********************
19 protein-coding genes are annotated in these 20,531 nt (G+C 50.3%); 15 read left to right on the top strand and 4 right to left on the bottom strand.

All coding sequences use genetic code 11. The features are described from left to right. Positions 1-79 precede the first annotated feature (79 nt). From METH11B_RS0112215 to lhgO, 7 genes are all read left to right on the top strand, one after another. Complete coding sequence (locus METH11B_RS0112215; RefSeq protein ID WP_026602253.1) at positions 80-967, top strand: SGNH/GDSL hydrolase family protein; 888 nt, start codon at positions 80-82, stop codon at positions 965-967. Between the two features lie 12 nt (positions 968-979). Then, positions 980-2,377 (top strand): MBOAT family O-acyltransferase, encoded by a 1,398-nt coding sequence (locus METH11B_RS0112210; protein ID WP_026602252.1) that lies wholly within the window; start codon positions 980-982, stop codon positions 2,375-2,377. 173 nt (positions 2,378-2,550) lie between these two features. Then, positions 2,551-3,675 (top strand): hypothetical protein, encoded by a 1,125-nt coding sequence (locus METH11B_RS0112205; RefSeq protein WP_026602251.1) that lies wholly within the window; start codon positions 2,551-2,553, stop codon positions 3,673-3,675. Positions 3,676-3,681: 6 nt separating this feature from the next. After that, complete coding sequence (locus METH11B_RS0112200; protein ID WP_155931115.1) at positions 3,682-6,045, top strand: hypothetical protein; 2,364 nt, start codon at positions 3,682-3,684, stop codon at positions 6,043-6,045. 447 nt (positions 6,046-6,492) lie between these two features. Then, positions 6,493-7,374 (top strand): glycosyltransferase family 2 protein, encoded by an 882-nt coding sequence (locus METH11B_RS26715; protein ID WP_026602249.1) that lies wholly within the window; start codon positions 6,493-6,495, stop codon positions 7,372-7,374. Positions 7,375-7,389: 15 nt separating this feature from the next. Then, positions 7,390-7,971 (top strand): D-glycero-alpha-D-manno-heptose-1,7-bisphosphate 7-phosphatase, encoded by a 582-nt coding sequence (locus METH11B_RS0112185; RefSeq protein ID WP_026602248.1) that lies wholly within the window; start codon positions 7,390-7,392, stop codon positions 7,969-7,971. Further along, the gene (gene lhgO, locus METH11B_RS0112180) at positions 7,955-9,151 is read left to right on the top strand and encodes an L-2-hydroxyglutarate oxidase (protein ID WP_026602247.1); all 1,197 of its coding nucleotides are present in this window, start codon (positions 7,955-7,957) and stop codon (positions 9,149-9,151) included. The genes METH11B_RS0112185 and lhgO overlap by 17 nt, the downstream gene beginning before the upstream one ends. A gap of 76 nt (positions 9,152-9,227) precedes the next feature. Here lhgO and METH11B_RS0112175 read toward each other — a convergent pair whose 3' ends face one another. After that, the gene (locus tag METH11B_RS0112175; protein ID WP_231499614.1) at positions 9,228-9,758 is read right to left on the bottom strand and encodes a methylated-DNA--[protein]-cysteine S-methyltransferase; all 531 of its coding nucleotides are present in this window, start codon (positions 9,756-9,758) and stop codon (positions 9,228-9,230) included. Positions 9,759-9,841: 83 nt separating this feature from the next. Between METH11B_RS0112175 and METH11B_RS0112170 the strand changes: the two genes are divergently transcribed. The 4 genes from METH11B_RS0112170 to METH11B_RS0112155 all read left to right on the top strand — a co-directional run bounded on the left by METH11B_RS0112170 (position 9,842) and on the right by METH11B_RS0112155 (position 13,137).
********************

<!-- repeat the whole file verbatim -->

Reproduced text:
19 protein-coding genes are annotated in these 20,531 nt (G+C 50.3%); 15 read left to right on the top strand and 4 right to left on the bottom strand.

All coding sequences use genetic code 11. The features are described from left to right. Positions 1-79 precede the first annotated feature (79 nt). From METH11B_RS0112215 to lhgO, 7 genes are all read left to right on the top strand, one after another. Complete coding sequence (locus METH11B_RS0112215; RefSeq protein ID WP_026602253.1) at positions 80-967, top strand: SGNH/GDSL hydrolase family protein; 888 nt, start codon at positions 80-82, stop codon at positions 965-967. Between the two features lie 12 nt (positions 968-979). Then, positions 980-2,377 (top strand): MBOAT family O-acyltransferase, encoded by a 1,398-nt coding sequence (locus METH11B_RS0112210; protein ID WP_026602252.1) that lies wholly within the window; start codon positions 980-982, stop codon positions 2,375-2,377. 173 nt (positions 2,378-2,550) lie between these two features. Then, positions 2,551-3,675 (top strand): hypothetical protein, encoded by a 1,125-nt coding sequence (locus METH11B_RS0112205; RefSeq protein WP_026602251.1) that lies wholly within the window; start codon positions 2,551-2,553, stop codon positions 3,673-3,675. Positions 3,676-3,681: 6 nt separating this feature from the next. After that, complete coding sequence (locus METH11B_RS0112200; protein ID WP_155931115.1) at positions 3,682-6,045, top strand: hypothetical protein; 2,364 nt, start codon at positions 3,682-3,684, stop codon at positions 6,043-6,045. 447 nt (positions 6,046-6,492) lie between these two features. Then, positions 6,493-7,374 (top strand): glycosyltransferase family 2 protein, encoded by an 882-nt coding sequence (locus METH11B_RS26715; protein ID WP_026602249.1) that lies wholly within the window; start codon positions 6,493-6,495, stop codon positions 7,372-7,374. Positions 7,375-7,389: 15 nt separating this feature from the next. Then, positions 7,390-7,971 (top strand): D-glycero-alpha-D-manno-heptose-1,7-bisphosphate 7-phosphatase, encoded by a 582-nt coding sequence (locus METH11B_RS0112185; RefSeq protein ID WP_026602248.1) that lies wholly within the window; start codon positions 7,390-7,392, stop codon positions 7,969-7,971. Further along, the gene (gene lhgO, locus METH11B_RS0112180) at positions 7,955-9,151 is read left to right on the top strand and encodes an L-2-hydroxyglutarate oxidase (protein ID WP_026602247.1); all 1,197 of its coding nucleotides are present in this window, start codon (positions 7,955-7,957) and stop codon (positions 9,149-9,151) included. The genes METH11B_RS0112185 and lhgO overlap by 17 nt, the downstream gene beginning before the upstream one ends. A gap of 76 nt (positions 9,152-9,227) precedes the next feature. Here lhgO and METH11B_RS0112175 read toward each other — a convergent pair whose 3' ends face one another. After that, the gene (locus tag METH11B_RS0112175; protein ID WP_231499614.1) at positions 9,228-9,758 is read right to left on the bottom strand and encodes a methylated-DNA--[protein]-cysteine S-methyltransferase; all 531 of its coding nucleotides are present in this window, start codon (positions 9,756-9,758) and stop codon (positions 9,228-9,230) included. Positions 9,759-9,841: 83 nt separating this feature from the next. Between METH11B_RS0112175 and METH11B_RS0112170 the strand changes: the two genes are divergently transcribed. The 4 genes from METH11B_RS0112170 to METH11B_RS0112155 all read left to right on the top strand — a co-directional run bounded on the left by METH11B_RS0112170 (position 9,842) and on the right by METH11B_RS0112155 (position 13,137).